I agree with her, in most cases. Here’s her post:
Not sure if any LinkedIn people saw this, but it’s an important post: 8 Things I Hate About LinkedIn Ads
I want to spend money on LinkedIn Ads, but the problems listed on this post have put this lower on my priority list… if they could fix some of this stuff I would be more anxious to get my ad program in place.
As Larry says, it’s been 3+ years, maybe I’ll wait another 3 years
This is for people who run, admin, or own a LinkedIn Group.
There’s this cool thing at the top that will cycle through an image you have, plus any “discussions” that you flag as manager’s choice. I think you can have up to 7. It looks like this:
I forgot how to add/remove posts from here, thinking that you go into Manage and will see a list to manage. That’s now how you do it, though. Instead, you click on a Discussion you want to add, and towards the bottom (if you are a manager) you’ll see this link:
Once you have something added, the link changes so you can easily remove it by clicking in the same place (note the different link, to UNDO):
I have had 7 for a long time, note that the one from July 19, 2013 (it is almost 2 years later) has only 3 likes… so my guess is to have less than 7 rotating… I’m going with one for now and see how that works.
I agree with what William Arruda says about LinkedIn and the direction it is going here: Is LinkedIn Poised To Be The Next Media Giant?
So the big question is, combine this direction with the changes LinkedIn has made that make it less of a networking tool… and where is it headed?
There are two major design issues that LinkedIn should fix with regard to “posts.” Posts are the articles you can write… for a while they were only written by “influencers,” but now pretty much everyone can write them.
I don’t know how long LinkedIn will keep this feature in place, but let’s assume it will be around longer than the uber-userful “Answers.”
Anyway, I love notes, except for a 2.5 things:
First, I want to see what other people write and contribute to an idea… and right now that’s a major pain (read: nearly impossible). I read an article, I agree with some, disagree with some, and want to see what some of the commenters say. But LinkedIn is only showing me the most recent comment. I can click to see more, but I personally think that is asking too much. I think there would be more conversation (and more eyeballs, and more visitors) if LinkedIn looked at other comment systems and stopped hiding all but the most recent comment of each post.
Second, as an author of a post, I want… I NEED and email from LinkedIn when someone comments on my post. Part of the reason blogging was so big, and now Facebook has developed a community, is because of the conversation that happened. If you comment on a blog, usually you hear back from the blogger. That’s because they got a notification, which was essentially an invitation to see what you wrote, and respond back. On LinkedIn, I would have to go to every single post I’ve written to see if there is something new there… I simply can’t do that. If I got an email with each comment, though, I would evaluate the comment and determine if I wanted to respond. I would respond more often, and keep the conversation richer. But as of right now, it’s kind of like a newspaper article… just some random thoughts scattered around with a short shelf life.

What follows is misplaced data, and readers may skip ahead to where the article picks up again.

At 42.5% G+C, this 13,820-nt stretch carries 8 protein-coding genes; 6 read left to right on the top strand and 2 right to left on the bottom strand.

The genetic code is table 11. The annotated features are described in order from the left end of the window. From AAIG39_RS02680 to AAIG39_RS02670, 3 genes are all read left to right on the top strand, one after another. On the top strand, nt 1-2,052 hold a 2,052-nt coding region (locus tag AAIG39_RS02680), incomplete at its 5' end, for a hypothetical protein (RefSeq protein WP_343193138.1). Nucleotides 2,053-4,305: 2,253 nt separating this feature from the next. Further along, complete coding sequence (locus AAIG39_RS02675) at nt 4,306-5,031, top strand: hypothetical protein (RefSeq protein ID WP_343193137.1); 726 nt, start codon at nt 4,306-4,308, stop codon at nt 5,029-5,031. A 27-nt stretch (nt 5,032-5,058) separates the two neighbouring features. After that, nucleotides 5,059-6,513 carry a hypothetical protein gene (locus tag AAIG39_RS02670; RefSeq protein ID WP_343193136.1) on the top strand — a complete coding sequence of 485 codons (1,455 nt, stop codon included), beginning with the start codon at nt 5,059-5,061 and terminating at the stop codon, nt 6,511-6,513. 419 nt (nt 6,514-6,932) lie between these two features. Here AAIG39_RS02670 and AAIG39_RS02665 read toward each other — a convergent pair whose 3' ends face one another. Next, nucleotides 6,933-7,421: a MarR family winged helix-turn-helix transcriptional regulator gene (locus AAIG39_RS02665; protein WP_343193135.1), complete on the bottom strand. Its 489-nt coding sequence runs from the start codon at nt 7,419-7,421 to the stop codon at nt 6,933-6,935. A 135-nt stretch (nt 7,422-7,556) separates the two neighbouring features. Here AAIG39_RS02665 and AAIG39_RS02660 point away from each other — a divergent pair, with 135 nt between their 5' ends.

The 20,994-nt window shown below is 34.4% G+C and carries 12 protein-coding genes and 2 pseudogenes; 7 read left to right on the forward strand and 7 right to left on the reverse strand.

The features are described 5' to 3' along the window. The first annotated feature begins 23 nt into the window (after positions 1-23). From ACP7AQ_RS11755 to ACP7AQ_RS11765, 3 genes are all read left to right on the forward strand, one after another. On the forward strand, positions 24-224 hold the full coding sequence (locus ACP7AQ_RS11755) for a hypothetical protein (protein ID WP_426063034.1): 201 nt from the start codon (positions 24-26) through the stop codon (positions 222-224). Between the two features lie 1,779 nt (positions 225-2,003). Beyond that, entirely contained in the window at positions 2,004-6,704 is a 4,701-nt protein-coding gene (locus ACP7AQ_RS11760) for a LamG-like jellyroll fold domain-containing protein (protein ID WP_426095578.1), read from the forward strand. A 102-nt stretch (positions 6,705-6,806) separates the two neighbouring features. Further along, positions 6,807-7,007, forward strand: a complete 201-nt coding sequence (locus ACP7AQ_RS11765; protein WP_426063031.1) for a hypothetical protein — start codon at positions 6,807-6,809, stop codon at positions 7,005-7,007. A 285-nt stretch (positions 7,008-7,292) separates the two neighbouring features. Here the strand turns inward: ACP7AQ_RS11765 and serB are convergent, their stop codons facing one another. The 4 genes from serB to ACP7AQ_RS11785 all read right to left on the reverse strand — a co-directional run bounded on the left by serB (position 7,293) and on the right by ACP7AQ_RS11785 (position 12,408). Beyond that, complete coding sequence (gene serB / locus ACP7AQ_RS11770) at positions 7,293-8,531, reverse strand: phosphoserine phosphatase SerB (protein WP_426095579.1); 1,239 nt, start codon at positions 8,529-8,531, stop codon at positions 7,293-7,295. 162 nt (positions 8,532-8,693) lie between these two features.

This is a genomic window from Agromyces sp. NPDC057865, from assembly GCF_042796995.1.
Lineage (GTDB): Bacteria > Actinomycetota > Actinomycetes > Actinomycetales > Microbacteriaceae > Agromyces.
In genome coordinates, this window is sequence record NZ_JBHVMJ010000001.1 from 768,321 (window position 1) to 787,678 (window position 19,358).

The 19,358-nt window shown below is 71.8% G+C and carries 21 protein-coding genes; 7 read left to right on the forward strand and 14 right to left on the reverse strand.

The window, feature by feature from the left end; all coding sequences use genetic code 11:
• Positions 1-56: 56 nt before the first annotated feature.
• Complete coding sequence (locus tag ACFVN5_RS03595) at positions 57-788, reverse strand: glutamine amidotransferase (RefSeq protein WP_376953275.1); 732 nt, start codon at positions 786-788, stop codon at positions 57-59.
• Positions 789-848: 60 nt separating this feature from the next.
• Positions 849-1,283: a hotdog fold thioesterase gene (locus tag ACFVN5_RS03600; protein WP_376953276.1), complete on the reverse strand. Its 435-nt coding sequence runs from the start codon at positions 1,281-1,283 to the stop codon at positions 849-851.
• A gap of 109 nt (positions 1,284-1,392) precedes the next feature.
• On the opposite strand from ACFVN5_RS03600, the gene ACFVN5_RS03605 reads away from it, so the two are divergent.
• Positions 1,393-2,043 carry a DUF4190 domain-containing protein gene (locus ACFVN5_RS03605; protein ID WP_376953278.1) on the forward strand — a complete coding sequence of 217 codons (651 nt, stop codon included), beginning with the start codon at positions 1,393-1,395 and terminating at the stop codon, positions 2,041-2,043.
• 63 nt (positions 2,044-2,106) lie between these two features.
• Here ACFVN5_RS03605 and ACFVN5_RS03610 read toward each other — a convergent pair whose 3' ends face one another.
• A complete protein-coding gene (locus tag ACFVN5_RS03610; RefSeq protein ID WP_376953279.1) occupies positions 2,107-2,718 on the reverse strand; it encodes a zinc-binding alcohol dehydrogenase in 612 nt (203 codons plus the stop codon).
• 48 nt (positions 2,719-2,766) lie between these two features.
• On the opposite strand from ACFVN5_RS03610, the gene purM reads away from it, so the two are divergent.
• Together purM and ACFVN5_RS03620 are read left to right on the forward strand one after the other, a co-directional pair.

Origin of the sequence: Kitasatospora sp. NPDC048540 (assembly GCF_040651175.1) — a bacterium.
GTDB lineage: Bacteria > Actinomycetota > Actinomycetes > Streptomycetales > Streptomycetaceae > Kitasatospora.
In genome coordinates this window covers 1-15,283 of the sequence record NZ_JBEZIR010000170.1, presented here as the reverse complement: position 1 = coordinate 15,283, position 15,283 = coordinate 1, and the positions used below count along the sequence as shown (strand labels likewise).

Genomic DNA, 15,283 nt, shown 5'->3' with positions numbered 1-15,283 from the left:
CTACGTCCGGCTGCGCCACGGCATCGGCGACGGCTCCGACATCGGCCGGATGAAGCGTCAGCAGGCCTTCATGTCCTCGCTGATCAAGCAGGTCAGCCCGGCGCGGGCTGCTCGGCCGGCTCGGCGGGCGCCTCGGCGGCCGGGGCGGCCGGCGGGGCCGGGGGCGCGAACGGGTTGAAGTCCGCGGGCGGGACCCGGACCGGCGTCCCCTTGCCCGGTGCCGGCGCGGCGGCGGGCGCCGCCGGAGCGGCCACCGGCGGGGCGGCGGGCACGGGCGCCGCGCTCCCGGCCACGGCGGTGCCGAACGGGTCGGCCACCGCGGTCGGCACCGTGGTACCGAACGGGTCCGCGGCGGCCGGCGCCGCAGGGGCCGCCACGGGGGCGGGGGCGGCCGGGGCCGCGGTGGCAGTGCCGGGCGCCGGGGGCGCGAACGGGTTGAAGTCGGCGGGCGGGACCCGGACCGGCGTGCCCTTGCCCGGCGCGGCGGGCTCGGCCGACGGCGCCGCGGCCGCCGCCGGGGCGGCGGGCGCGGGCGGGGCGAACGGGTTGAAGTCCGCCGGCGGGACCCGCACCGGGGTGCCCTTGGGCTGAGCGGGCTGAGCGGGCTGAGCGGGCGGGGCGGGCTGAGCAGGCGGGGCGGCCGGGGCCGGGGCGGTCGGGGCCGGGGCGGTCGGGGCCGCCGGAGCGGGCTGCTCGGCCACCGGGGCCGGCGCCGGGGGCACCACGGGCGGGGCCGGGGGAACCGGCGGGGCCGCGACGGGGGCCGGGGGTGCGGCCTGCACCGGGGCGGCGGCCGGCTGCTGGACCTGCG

Changing either of those things would increase the value of Posts to everyone, which will increase the value of LinkedIn to everyone.
The half thing is really a whole thing, but I think it’s unlikely that anything changes. It is the way that whoever-at-LinkedIn chooses what posts show up on the front page of LinkedIn. They’ll put you there if you are an influencer, even if your posts sucks, and all the comments are calling you out for being a fraud with crappy ideas. I’d obviously like to see this change… but I’m not the least bit hopeful it will.
Apparently we can now see last names on 3rd degree search results… which is a great move… and long overdue. But this new commercial use limit on search? They say: ” If you reach the commercial use limit, your activity on LinkedIn indicates that you’re likely using LinkedIn for commercial use, like hiring or prospecting.”
Um, or you are a job seeker who is out of money and working your butt off to find networking contacts.
The only good thing about this is that it forces you to (a) do better searches, and (b) do something with the search results… like reach out to them and network, rather than just listing them.
Well, for one last 2014 hurrah, here’s what I got for you:
Here’s a blog post that shows how to do it.
What do you do after you back it up? Maybe nothing, except just smile and know that you spent three minutes on a task that will help your career.
Or, you could email it to yourself for long-term storage.
Or you can import the list into your CRM. The instructions on the page above show you how to scrub/clean the export (Step 2), and how you might import it into another system (Step 3).
A friend sent this to me:
“As we grow up, we realize it is less important to have lots of friends and more important to have real ones.”
You know what they say: if Snoopy said it, on the internet… it must be true :>
There are some great ideas and thoughts regarding the value of LinkedIn on this Quora question:
Check out this really cool write-up on Growth Hackers about LinkedIn… tons of interesting stuff:
The comments are pretty insightful, too.
This is, in my opinion, the Great American Dream playing out in real life. The cool thing is that the Internet makes this anyone’s dream. Yeah, there is the started out rich, had all the right network to begin and market, starting in Silicon Valley, etc. But still, the Internet has brought down some significant barriers.